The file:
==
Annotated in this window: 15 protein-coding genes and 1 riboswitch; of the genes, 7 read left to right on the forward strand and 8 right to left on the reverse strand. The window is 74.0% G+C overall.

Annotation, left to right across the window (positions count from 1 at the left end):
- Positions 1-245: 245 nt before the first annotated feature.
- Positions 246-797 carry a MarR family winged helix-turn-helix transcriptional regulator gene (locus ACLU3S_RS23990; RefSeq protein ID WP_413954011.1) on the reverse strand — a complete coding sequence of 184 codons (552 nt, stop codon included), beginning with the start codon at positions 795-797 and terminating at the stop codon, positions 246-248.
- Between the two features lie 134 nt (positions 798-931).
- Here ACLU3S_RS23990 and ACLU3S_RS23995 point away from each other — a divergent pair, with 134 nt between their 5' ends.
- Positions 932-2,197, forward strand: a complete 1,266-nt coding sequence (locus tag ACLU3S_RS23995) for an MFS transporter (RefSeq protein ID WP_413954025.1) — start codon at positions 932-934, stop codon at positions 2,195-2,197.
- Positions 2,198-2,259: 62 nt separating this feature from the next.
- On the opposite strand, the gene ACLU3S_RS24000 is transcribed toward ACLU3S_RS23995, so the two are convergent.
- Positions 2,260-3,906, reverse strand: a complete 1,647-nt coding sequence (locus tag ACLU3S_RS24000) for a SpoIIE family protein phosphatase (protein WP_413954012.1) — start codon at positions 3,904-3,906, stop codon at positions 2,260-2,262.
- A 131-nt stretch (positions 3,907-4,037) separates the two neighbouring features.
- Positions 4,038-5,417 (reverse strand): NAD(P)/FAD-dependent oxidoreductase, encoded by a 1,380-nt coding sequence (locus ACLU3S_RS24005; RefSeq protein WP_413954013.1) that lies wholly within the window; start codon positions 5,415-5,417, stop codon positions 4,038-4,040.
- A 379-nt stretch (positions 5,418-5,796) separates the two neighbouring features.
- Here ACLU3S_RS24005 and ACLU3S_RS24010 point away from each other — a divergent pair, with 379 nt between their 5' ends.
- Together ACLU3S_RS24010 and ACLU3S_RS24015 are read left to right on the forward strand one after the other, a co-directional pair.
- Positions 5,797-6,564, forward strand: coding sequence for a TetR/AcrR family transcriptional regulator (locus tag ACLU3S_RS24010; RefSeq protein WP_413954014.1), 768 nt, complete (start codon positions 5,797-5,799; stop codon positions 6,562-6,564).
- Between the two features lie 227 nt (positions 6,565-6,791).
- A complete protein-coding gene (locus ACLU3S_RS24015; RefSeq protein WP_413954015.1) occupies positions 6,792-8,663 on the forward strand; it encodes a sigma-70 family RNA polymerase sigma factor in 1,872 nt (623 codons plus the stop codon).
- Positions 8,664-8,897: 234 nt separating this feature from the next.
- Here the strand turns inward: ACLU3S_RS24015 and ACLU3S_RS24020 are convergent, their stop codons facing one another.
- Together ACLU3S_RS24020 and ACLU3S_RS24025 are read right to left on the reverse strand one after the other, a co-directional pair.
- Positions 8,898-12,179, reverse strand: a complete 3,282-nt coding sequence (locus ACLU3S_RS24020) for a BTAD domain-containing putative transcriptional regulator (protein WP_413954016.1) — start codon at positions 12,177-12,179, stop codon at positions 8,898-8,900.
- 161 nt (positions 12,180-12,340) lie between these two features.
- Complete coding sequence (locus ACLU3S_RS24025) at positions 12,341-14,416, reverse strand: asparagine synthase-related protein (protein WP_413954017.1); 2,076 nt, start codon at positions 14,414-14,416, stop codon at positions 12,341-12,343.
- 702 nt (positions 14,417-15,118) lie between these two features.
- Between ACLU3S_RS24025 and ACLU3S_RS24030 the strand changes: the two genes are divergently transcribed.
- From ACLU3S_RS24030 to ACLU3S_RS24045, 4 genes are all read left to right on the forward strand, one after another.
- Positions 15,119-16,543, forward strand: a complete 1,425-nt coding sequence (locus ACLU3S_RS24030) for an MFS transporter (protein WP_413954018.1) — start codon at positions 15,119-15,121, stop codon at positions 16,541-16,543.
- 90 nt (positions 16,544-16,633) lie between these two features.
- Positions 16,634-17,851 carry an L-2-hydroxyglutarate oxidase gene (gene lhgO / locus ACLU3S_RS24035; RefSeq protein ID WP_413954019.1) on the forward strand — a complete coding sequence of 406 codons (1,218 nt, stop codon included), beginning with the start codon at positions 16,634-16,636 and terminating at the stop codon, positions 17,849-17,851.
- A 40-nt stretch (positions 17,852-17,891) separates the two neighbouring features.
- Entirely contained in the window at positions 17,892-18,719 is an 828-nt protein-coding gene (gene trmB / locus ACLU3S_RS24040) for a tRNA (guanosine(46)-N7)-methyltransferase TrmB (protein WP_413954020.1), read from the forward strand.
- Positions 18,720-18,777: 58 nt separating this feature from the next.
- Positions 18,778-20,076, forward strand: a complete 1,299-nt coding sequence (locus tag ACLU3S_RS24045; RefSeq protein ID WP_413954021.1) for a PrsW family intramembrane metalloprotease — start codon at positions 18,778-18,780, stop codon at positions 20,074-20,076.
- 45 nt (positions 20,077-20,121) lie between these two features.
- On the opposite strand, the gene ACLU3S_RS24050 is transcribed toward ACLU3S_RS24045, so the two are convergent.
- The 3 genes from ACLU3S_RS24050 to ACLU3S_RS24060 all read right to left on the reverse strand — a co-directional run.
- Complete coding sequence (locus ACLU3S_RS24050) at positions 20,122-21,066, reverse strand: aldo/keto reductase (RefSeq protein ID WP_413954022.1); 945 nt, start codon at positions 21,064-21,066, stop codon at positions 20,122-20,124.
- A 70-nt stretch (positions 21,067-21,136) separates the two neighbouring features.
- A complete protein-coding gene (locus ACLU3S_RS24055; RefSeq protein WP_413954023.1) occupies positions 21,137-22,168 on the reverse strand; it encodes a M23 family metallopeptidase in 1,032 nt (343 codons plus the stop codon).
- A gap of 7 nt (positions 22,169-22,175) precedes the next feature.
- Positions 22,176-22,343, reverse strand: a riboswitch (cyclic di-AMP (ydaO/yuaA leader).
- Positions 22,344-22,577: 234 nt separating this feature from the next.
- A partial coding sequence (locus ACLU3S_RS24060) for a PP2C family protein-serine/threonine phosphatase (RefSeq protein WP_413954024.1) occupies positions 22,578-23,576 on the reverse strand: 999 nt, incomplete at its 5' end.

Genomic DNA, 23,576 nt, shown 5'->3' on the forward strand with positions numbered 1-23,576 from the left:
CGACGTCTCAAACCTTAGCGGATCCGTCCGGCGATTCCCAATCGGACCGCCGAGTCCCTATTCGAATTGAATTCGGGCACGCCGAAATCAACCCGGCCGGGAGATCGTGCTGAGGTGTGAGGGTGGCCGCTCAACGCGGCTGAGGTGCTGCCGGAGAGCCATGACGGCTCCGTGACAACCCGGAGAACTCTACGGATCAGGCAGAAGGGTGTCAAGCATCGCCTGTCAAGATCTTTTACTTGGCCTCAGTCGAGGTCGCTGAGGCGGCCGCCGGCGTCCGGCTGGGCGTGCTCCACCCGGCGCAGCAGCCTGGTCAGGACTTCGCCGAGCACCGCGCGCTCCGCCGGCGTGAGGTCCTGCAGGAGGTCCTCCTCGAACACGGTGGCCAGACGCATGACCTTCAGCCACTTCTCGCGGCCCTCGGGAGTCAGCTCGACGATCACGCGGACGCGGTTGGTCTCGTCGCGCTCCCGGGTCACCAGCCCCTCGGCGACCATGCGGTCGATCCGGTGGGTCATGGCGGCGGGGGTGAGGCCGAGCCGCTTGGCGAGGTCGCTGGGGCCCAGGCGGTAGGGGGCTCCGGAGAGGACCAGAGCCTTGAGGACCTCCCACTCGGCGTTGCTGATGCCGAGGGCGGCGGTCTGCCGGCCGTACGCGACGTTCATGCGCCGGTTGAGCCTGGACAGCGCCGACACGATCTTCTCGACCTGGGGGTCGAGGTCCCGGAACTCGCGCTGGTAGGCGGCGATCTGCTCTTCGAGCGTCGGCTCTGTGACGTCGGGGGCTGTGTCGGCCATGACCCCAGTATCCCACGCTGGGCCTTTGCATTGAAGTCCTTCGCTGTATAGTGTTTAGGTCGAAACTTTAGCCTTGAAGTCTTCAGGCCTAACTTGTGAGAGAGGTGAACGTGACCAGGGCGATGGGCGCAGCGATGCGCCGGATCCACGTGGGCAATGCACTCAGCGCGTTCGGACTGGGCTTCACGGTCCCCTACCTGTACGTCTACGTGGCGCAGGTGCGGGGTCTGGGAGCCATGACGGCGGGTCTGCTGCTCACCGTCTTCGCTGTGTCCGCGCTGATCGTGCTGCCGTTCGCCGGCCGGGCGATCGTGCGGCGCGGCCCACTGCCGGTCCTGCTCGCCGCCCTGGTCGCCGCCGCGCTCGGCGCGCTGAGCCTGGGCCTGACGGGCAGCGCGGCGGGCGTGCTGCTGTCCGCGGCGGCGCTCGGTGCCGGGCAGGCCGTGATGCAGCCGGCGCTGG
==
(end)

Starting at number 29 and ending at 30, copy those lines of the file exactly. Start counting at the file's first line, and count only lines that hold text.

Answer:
- 90 nt (positions 16,544-16,633) lie between these two features.
- Positions 16,634-17,851 carry an L-2-hydroxyglutarate oxidase gene (gene lhgO / locus ACLU3S_RS24035; RefSeq protein ID WP_413954019.1) on the forward strand — a complete coding sequence of 406 codons (1,218 nt, stop codon included), beginning with the start codon at positions 16,634-16,636 and terminating at the stop codon, positions 17,849-17,851.